Kay Wood, the power behind Harbour, set up her company in March 2006 as a way to straddle many of the requirements placed on schools by the Scottish Exec-utive. "I became interested in children's health at the birth of my son (he's now 11) and in what he was learning regarding healthy eating and enterprise," says Ms Wood, who has a training and management background.
She also recognised the pressures on teachers, so created a programme that combines healthy eating with enterprise. It also covers Health Promoting Schools and A Curriculum for Excellence.
"If you give the pupils ownership then they are much more willing to participate," she says. "So I help prepare them for running their own healthy tuck shop."
Ms Wood works with the pupils over four visits, discussing all aspects of running a business from applying and interviewing for jobs; finance; advertising and marketing and health and hygiene. The course, costing Pounds 395, covers requirements for enterprise, language, maths, personal and social education, ICT and more. The exercise with the rocks, where two pupils are directed by their classmates on how to place them in the bucket to fit them all in, illustrates the value of team working.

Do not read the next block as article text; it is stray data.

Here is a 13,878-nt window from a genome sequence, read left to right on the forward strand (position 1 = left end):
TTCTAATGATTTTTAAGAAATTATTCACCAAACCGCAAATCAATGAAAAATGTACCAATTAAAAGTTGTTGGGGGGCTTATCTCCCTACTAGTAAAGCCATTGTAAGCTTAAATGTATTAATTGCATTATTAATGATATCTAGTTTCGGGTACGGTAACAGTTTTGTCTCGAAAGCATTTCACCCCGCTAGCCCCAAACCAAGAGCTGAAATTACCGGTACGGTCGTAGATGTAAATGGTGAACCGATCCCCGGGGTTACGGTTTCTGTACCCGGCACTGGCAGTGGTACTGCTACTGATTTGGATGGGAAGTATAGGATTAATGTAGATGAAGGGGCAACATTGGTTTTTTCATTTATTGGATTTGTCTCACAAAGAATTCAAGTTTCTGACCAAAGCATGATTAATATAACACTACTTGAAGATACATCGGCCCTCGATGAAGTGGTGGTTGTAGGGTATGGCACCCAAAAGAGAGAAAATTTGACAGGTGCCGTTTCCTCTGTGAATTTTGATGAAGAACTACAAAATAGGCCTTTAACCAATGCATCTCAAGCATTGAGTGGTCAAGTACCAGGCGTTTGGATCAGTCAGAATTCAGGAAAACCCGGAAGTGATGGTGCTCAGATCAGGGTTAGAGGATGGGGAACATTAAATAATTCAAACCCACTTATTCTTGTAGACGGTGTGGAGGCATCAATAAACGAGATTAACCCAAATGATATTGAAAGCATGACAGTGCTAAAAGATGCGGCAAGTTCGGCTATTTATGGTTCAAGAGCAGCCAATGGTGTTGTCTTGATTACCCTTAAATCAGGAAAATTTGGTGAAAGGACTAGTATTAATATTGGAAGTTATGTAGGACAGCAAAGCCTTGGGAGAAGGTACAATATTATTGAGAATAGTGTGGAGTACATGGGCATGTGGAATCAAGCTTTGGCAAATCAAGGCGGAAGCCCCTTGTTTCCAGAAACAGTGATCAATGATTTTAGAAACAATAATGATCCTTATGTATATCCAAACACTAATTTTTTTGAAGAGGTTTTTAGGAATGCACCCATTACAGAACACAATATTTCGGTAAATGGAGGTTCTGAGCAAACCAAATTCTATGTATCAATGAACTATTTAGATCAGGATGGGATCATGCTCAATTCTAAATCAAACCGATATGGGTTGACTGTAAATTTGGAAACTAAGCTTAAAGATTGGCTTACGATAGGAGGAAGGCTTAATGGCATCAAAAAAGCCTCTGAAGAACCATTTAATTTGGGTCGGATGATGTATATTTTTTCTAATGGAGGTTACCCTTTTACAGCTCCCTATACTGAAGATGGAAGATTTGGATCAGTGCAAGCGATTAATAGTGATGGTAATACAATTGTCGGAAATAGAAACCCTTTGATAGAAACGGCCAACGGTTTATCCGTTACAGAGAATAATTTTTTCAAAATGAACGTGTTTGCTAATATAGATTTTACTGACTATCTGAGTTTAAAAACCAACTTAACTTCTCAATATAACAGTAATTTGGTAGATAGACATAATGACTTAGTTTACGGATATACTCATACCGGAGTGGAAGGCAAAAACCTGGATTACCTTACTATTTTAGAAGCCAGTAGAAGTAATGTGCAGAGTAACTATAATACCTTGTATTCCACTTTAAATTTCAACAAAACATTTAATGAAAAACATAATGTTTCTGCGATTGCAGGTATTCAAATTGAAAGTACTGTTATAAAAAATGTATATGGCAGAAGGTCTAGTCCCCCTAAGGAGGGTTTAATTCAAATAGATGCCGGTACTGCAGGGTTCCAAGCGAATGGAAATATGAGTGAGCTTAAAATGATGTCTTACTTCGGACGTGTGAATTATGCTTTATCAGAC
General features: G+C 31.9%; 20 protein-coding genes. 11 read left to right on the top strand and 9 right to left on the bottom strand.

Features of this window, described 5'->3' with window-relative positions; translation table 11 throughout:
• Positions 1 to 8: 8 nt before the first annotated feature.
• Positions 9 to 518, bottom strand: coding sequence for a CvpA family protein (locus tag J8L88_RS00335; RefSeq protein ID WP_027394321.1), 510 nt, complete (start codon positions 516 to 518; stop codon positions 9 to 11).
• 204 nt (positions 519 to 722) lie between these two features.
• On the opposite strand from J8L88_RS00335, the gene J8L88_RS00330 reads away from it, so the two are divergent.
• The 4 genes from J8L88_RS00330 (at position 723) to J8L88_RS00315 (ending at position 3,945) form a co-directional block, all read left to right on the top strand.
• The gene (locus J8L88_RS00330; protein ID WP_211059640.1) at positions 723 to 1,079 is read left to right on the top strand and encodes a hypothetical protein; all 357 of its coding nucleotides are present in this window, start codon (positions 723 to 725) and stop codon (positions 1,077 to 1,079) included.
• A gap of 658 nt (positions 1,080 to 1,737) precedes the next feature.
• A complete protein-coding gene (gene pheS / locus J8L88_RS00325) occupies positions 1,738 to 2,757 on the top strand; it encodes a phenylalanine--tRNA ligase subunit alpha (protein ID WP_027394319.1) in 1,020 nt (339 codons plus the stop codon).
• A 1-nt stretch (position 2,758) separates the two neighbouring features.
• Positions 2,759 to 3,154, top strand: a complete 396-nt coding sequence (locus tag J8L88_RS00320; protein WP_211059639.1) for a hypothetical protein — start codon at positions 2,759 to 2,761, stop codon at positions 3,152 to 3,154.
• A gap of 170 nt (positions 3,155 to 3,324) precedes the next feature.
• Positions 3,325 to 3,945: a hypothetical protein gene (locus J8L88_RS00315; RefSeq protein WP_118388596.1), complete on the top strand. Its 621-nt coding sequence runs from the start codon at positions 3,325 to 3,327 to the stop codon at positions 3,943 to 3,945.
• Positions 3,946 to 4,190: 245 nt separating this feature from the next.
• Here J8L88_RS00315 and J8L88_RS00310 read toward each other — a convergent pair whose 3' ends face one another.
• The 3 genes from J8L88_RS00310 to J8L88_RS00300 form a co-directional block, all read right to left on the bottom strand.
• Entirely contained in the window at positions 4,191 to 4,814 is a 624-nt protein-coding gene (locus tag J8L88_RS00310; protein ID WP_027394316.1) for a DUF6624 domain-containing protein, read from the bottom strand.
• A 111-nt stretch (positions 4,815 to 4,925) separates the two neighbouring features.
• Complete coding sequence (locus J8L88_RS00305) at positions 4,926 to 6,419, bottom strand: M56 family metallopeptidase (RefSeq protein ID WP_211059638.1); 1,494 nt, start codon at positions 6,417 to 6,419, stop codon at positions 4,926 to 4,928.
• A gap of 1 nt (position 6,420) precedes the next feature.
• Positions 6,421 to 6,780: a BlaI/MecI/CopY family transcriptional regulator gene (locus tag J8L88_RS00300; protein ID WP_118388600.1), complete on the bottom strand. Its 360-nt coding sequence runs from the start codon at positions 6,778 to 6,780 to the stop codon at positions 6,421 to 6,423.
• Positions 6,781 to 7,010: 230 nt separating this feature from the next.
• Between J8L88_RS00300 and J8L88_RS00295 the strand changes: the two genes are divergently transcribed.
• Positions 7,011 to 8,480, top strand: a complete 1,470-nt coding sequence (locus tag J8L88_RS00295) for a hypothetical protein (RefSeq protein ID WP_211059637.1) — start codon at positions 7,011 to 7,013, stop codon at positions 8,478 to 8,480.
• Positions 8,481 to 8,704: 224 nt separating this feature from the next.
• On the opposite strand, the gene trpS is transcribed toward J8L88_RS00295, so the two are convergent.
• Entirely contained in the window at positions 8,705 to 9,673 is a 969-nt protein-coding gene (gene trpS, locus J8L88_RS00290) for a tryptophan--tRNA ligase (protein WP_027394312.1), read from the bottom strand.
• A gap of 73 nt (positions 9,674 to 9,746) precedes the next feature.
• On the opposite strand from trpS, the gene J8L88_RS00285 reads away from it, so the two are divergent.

Some schools have bought in Ms Wood's time to cover McCrone hours, while others have asked her to work in class with the teachers. Pupil ages have varied from P5 to P7, and the tuck shops have been set up to run for the whole year, or for short bursts to raise money for specific causes.
"The Healthy Tuck Shop is an enterprise project, but it can be run indefinitely and, as the children are doing it, it takes minimum input from the teacher," says Ms Wood.
All teachers are provided with materials and notes, and Ms Wood is working on a CD for ease of storage. She has also been asked by one authority to develop the course as a continuing professional development project for teachers.